News

You are here

Does being a ‘superwoman’ protect African American women’s health?

Amani M. Allen, an ISSI affiliate and Associate Professor of Epidemiology, recently led a team to explore whether different facets of the “strong black woman” trope ultimately protect women from the negative health impacts of racial discrimination — or create further harm. The study, published in the Annals of the New York Academy of Sciences, found some protective and some detrimental aspects of the “superwoman schema,” where black women often suppress their emotions and present themselves as strong to prepare for the racial discrimination they face on a daily basis. The study is featured in this Berkeley News article.

The Border Hacker: How a Migrant Hacker Utilized His Computer Skills to Come Back Home

This episode of the podcast Snap Judgment, produced by ISSI graduate student in residence Levi Vonk, features an interview with an undocumented Afro-Latino computer hacker named Axel, who details his experiences trying to make his way back to the U.S from Guatemala through Mexico after being deported and separated from his family. Using only an old computer, Axel maps out a trail through treacherous, unfamiliar terrains that would lead him to catch up to a Central American migrant caravan, meet Levi, and eventually, arrive at the southern Border.

Prize for Undergraduates Working to Improve the Future for Children and Youth

Each year the KIDS FIRST: David L. Kirp Prize awards $2,500 to one or more UC Berkeley undergraduates who have developed innovative strategies to increase opportunities for children and youth or who has demonstrated a commitment to improving the future of children and youth. The prize is open to students from all majors, and the application deadline is October 28, 2019. Application and more details are available here.  

Latinx Migrant Farmworker Well-being

Bienestar—the well-being of Latinx farmworkers in a time of change” is a symposium/special issue in the journal Agriculture and Human Values, edited by Lisa Meierotto, Teresa Mares and Seth Holmes, Chair of ISSI’s Berkeley Center for Social Medicine. The editors co-authored the introduction to the special issue. Professor Holmes also has an article in the special issue: “Migrant farmworker injury: temporality, statistical representation, eventfulness.” 

Structural Competency Training for Health Professionals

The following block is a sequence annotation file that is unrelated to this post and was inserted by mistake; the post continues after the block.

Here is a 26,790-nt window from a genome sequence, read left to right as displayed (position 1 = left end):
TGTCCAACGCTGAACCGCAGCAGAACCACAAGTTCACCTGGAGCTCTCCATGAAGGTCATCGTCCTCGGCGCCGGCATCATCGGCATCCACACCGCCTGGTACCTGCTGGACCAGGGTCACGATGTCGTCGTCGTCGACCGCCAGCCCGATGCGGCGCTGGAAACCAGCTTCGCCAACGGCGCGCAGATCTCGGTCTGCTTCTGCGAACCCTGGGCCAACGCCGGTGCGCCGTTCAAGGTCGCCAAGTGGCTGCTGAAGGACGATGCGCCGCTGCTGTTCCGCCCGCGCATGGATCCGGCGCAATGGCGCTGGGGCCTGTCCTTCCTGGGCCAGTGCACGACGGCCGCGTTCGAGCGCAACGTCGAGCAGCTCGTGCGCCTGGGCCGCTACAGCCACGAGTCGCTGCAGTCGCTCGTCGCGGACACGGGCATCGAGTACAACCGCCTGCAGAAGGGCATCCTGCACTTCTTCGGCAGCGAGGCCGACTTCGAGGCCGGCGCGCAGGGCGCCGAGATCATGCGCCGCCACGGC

Berkeley Center for Social Medicine is proud to support the Structural Competency Working Group, which has shared their work in “The Structural Competency Working Group: Lessons from Iterative, Interdisciplinary Development of a Structural Competency Training Module.” The chapter, authored by group members  Joshua Neff, Seth M. Holmes, Shirley Strong, Gregory Chin, Jorge De Avila, Sam Dubal, Laura G. Duncan, Jodi Halpern, Michael Harvey, Kelly Ray Knight, Elaine Lemay, Brett Lewis, Jenifer Matthews, Nick Nelson, Shannon Satterwhite, Ariana Thompson-Lastad, and Lily Walkover is in the new volume Structural Competency in Mental Health and Medicine, edited by Helena Hansen and Jonathan Metzl.

Ford Foundation Recognizes Travis Bristol

Travis J. Bristol, ISSI affiliated faculty member and Assistant Professor of Education received a 2019 Ford Foundation Postdoctoral Fellowship. Professor Bristol gave a talk at ISSI last year on “Moving Beyond Recruitment: Supporting and Retaining Black Male Teachers.”

Labor, Health, Racialization, and Immigration in Comparative Perspective

ISSI hosted four visiting scholars from Norway as part of the project, “Transnational Migration and Inequality: Implications for Health and Health Services.” The project is led by Seth Holmes, Co-Chair of the Berkeley Center for Social Medicine, Heidi E. Fjeld, Associate Professor at the University of Oslo, Norway, and Johan Fredrik Rye, Professor at the Norwegian University of Science and Technology, and funded by the Peder Sather Center, UCB. In May, ISSI’s Berkeley Center for Social Medicine hosted a three-day workshop focused on im/migration in the USA and Norway. Scholars discussed comparative hierarchies of deservingness, labor, racialization, unions, access to health institutions, among other concerns being faced by immigrant communities. Pictured above are those who visited Swanton Berry Farm to speak with a United Farm Workers (UFW) union organizer and farmworkers.

Pages

Institute for the Study of Societal Issues
 
Copyright UC Regents and UC Berkeley
YouTube  Instagram  Twitter  FaceBook